Assessing the Impact of the Asian Financial Crisis and El Niño on Poverty in the Philippines
Author: Jose Ramon G. Albert, Ph.D.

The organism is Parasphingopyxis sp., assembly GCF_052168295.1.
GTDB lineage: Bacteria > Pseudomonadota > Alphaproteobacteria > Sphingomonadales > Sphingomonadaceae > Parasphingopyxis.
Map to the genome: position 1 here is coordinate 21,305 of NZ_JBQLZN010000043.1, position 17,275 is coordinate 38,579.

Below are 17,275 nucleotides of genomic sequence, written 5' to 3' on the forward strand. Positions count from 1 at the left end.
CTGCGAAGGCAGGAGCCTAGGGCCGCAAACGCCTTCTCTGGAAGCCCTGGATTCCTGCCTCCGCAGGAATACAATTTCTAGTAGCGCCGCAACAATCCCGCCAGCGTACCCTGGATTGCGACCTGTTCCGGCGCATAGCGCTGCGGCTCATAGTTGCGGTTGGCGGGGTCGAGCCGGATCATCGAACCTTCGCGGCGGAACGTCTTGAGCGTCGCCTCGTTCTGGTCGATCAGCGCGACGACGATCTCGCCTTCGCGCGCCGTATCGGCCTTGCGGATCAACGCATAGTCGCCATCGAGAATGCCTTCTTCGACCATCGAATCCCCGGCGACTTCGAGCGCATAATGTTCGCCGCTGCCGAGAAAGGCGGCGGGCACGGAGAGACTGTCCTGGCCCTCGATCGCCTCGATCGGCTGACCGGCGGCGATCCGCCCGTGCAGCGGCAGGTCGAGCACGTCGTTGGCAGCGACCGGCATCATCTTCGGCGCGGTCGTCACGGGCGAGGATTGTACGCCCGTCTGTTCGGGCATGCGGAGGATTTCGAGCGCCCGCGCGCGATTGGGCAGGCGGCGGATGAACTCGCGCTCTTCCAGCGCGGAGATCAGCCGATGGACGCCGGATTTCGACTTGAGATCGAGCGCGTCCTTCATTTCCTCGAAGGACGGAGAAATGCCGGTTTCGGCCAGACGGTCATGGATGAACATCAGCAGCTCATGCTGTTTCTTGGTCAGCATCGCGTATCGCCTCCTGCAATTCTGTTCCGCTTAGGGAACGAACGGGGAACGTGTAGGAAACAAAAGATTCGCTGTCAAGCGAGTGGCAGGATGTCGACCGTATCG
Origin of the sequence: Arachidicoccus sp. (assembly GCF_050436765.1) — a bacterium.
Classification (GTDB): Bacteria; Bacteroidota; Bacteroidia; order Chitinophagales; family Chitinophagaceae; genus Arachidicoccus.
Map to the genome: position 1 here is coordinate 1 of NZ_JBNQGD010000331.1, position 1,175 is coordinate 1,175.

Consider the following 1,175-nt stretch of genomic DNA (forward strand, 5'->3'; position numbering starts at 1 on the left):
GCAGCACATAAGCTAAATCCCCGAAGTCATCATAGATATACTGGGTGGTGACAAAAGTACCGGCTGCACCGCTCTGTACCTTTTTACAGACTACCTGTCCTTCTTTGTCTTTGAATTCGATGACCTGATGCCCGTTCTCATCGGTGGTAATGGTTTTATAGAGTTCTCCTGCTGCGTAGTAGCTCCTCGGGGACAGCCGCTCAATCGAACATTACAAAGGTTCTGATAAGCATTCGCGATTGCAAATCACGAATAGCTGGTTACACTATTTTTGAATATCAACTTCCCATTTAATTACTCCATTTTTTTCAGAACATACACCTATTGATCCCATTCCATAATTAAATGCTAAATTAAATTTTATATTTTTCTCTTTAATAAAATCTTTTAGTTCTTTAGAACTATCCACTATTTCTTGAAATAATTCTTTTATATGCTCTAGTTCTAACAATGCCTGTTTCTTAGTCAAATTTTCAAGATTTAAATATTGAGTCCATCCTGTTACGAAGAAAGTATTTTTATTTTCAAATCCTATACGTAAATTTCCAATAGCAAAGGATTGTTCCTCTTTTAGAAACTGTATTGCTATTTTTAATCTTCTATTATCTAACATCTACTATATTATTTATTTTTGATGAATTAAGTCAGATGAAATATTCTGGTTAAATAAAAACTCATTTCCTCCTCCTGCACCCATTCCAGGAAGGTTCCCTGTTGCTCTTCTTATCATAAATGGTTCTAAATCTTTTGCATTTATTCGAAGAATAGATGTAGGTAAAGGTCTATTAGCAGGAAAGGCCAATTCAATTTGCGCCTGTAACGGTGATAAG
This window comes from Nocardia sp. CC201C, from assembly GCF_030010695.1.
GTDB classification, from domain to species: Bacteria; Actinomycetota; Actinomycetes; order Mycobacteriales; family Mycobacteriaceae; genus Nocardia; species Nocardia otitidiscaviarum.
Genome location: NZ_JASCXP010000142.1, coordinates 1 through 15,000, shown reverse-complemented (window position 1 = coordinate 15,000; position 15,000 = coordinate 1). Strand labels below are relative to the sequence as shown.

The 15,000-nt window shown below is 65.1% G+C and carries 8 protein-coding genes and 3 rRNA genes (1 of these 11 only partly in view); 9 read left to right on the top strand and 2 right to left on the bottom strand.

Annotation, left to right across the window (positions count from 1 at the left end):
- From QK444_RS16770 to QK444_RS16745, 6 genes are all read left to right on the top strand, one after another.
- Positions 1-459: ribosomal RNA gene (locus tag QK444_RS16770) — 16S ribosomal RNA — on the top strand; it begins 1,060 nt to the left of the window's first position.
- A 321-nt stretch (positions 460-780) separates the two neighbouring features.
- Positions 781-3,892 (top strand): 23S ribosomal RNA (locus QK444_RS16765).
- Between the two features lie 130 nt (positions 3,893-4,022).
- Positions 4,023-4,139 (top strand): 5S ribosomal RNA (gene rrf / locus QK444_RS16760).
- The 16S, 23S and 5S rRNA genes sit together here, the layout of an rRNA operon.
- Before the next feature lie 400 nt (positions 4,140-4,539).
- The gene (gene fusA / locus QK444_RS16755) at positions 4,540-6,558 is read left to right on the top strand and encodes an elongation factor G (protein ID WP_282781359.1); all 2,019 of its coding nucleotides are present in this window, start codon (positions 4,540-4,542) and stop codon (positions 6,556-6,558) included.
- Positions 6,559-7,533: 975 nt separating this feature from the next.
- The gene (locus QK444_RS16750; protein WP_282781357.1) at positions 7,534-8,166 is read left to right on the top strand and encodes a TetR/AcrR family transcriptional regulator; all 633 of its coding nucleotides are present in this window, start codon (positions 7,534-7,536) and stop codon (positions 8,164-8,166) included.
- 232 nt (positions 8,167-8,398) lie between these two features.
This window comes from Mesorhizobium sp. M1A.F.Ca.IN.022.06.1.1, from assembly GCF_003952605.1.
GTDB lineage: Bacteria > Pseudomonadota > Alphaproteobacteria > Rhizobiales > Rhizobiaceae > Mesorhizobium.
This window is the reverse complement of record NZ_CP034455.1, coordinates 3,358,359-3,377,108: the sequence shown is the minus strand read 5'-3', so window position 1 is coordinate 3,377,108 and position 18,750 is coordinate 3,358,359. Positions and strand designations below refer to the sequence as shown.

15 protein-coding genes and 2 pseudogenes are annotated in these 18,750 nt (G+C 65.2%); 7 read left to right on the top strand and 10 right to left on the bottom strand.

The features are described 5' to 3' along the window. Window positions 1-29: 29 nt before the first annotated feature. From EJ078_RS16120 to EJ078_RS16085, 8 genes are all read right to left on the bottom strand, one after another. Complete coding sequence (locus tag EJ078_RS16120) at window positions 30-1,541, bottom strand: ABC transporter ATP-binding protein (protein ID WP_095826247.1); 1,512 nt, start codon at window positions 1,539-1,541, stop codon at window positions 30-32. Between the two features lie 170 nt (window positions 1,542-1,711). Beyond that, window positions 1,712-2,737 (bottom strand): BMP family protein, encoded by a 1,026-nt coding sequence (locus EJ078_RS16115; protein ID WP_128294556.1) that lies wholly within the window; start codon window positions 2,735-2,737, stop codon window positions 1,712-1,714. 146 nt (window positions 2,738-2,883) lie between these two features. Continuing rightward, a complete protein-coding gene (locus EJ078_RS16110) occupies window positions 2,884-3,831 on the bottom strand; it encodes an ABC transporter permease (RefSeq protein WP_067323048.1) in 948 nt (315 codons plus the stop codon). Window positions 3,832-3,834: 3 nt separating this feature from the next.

The 1997 Asian Financial Crisis took a toll in the economy and living conditions of several countries in the region. This crisis, coupled with the El Niño phenomenon in 1998, adversely affected the Philippines in particular and shifted many Filipino households into poverty. While researchers argued that the concurring events had minimal impact to the Philippine economy in general, there is still an observable impact in the country’s poverty indicators and even in the living situation of many Filipinos. To assess the impact of the Asian Financial Crisis and El Niño phenomenon in the Philippine economy and poverty indicators, the study evaluated quarterly seasonally adjusted macroeconomic variables collected from national income accounts, labor measures, and monetary indicators. Macroeconomic indicators included relevant country measures such as Gross Domestic Product and Foreign Exchange Rates. On the other hand, poverty measures were evaluated using panel data from the 1997 Family Income and Expenditure Survey (FIES), October 1997 to July 1998 Quarterly Labor Force Survey (LFS), and the 1998 Annual Poverty Indicators Survey (APIS). Classification and regression trees were aptly utilized to gauge the impact of the financial crisis and El Niño phenomenon to the country’s poverty indicators. Through intensive analysis of each of the indicators before and after the occurrence of the Asian Financial Crisis and El Niño phenomenon, the study concluded that these events had negligible impact to the country’s macroeconomic indicators. However, disaggregating the analysis by sector reveals otherwise. Some sectors experienced more damaging effects of the two phenomena.